Most Questionable: No question about it, the Autumn Leaves 50-miler. When your parents openly question if you can and/or should TRY it, even during the week leading up to the race you start to wonder a little bit if you should. When your wife half-jokingly (give or take a few % points) asks about the value of your life insurance policies and is satisfied with the answer you wonder if you're crazy. And in a quite moment at the starting line, when you're asking yourself "What. Am. I. Doing?" you try to answer the question. But you don't have time to, because the gun goes off and you do the only thing you can do at that point: you run.
Business Left Undone: A sub-4 hour marathon. I've got to get there. 4:07 in Seattle in June and 4:08 in Pocatello in September was as close as I got. In both of those races I was tracking sub-4 until miles 21 and 22, respectively.
Goals for 2012:
1. Sub-4 hour marathon. Stays on the list until it's accomplished.
2. Olympic-distance open-water triathlon.
I may have a few posts here and there in the coming weeks, but probably not too much. There may even be a redesign of this site if I get around to it. But I'll be back at it regularly in January, ready to hit the training hard for what I hope is another great year. If you don't want to miss any posts, be sure to subscribe via email in the box on the left side of the page or become a Google follower. Thanks for reading and staying in touch in whatever way you do (even if it's just stopping in every so often to read). Your support and encouragement means a lot.

Tuesday, November 15, 2011

Efficient Digestion

Here's a quick, 2 1/2 minute video of Tim VanOrden talking about efficient digestion. I don't eat as clean a diet as he does, but his emphasis on the benefits of eating foods that digest quickly and easily (think: fresh fruit) is spot on. He's a great speaker, also. Very easy to follow and understand. I would add that the same could be said about sleeping with a stomach full of hard to digest food: more energy is diverted away from the body repairing itself and directed towards breaking down and digesting whatever it was you stuffed yourself with before bed.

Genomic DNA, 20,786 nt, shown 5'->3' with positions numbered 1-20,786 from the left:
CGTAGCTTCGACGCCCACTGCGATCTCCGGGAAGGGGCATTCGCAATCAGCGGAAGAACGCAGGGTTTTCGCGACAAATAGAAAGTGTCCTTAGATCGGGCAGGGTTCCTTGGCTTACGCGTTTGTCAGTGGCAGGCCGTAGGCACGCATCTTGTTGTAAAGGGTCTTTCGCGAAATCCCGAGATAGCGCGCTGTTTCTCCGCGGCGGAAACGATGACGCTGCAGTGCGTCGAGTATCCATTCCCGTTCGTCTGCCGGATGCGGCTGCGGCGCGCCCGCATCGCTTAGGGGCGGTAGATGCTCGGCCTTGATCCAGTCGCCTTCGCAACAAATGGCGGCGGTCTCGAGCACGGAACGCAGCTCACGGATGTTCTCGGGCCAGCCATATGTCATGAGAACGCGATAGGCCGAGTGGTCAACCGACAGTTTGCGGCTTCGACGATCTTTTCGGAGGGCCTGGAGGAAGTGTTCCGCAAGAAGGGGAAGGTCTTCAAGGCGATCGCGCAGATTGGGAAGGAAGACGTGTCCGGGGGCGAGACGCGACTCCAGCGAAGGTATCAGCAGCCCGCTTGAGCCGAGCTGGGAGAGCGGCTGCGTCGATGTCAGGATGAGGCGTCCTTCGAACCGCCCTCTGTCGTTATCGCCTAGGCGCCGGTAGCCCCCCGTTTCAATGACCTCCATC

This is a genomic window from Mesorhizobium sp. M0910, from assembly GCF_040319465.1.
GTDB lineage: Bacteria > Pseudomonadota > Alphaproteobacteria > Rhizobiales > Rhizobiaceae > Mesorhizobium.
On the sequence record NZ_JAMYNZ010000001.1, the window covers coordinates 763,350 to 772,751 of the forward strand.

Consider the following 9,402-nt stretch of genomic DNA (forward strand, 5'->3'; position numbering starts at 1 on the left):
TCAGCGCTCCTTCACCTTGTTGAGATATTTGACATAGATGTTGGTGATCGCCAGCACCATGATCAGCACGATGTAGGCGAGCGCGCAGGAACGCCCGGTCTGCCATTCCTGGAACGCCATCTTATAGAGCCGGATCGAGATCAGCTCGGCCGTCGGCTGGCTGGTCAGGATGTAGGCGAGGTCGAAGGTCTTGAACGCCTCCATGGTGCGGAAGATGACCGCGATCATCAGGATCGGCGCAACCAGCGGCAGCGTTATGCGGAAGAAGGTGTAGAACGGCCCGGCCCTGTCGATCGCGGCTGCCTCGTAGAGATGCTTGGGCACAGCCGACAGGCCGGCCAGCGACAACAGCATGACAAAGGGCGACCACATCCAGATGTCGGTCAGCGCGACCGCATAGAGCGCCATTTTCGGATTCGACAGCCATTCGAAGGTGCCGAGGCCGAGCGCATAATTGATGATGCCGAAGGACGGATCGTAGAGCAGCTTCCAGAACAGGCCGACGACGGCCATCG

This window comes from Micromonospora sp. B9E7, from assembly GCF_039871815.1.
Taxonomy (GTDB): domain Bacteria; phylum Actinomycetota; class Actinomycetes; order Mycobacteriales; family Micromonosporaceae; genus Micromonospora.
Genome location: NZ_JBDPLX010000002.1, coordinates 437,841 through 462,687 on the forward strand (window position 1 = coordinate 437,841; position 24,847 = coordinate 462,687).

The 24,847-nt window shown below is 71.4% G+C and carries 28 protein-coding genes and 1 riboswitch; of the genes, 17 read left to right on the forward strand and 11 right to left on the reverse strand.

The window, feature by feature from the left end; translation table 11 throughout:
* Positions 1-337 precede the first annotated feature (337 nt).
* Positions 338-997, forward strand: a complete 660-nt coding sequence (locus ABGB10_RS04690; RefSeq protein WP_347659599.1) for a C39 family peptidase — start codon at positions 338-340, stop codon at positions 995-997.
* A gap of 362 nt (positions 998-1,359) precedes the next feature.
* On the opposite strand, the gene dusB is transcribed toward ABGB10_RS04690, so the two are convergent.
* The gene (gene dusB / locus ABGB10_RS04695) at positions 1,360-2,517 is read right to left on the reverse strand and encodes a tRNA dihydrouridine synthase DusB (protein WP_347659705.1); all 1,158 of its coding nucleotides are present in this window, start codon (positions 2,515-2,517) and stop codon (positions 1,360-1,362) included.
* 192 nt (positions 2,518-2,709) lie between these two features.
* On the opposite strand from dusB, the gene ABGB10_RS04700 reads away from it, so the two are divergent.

Friday, November 11, 2011

2011 Autumn Leaves 50 Miler: Nutrition & Refueling

Before it gets to be too far down the road I wanted to make sure I said a few words about my nutrition and refueling strategy during my recent 50 miler. You can read about my concerns prior to the race here, but basically it came down to two things:

1. Quite often I cramp in the final few miles of a marathon. Electrolyte depletion? Imbalance of nutrients?

2. How do I continue to replenish my energy stores after 20 miles and while continuing to run?

I wasn't sure what I would eat during the race, but figured I would just go with what my body was craving, particularly in the later miles. If you've followed this blog for any significant period of time you know I'm a huge proponent of a fruit predominant diet. I start every day with a half gallon of 100% frozen fruit smoothie goodness (oranges, bananas, strawberries) and try to eat fruit only (not including water) until dinner each day. Some days I do better than others, but I always start with a smoothie.

Running past the aid stations for the first few times I have to say, I was impressed. Heed, water, oranges, candy corn, bite-sized candy bars, gummy bears, pretzel/peanut butter bites, turkey and cheese sandwich bites, pb&j bites, and probably other things that I'm forgetting. It was quite the spread. Almost too much. I didn't know how hungry I would be as the day wore on and the sight of all the yummy, sugary goodness was actually a little frightening. I typically don't eat candy. Not because I don't like it, but because it feels like sludge in my stomach when I try to run on it.